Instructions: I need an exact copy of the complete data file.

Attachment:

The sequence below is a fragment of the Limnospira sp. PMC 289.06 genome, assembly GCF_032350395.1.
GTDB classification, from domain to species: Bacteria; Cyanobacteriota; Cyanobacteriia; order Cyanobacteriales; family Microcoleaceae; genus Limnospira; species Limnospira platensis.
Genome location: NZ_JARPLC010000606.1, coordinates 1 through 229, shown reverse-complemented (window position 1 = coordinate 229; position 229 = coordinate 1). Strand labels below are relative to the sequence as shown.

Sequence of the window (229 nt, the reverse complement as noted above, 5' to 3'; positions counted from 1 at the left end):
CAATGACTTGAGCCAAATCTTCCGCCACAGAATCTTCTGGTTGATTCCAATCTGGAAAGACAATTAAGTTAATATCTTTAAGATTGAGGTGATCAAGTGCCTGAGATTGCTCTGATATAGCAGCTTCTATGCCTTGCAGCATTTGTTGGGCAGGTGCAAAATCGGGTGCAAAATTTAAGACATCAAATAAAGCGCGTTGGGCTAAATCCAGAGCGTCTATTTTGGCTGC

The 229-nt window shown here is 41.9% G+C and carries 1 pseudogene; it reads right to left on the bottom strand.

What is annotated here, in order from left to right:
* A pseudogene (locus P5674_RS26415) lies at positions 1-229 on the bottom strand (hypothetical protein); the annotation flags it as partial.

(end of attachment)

The sequence below is a fragment of the Limnospira sp. PMC 289.06 genome, assembly GCF_032350395.1.
GTDB classification, from domain to species: Bacteria; Cyanobacteriota; Cyanobacteriia; order Cyanobacteriales; family Microcoleaceae; genus Limnospira; species Limnospira platensis.
Genome location: NZ_JARPLC010000606.1, coordinates 1 through 229, shown reverse-complemented (window position 1 = coordinate 229; position 229 = coordinate 1). Strand labels below are relative to the sequence as shown.

Sequence of the window (229 nt, the reverse complement as noted above, 5' to 3'; positions counted from 1 at the left end):
CAATGACTTGAGCCAAATCTTCCGCCACAGAATCTTCTGGTTGATTCCAATCTGGAAAGACAATTAAGTTAATATCTTTAAGATTGAGGTGATCAAGTGCCTGAGATTGCTCTGATATAGCAGCTTCTATGCCTTGCAGCATTTGTTGGGCAGGTGCAAAATCGGGTGCAAAATTTAAGACATCAAATAAAGCGCGTTGGGCTAAATCCAGAGCGTCTATTTTGGCTGC

The 229-nt window shown here is 41.9% G+C and carries 1 pseudogene; it reads right to left on the bottom strand.

What is annotated here, in order from left to right:
* A pseudogene (locus P5674_RS26415) lies at positions 1-229 on the bottom strand (hypothetical protein); the annotation flags it as partial.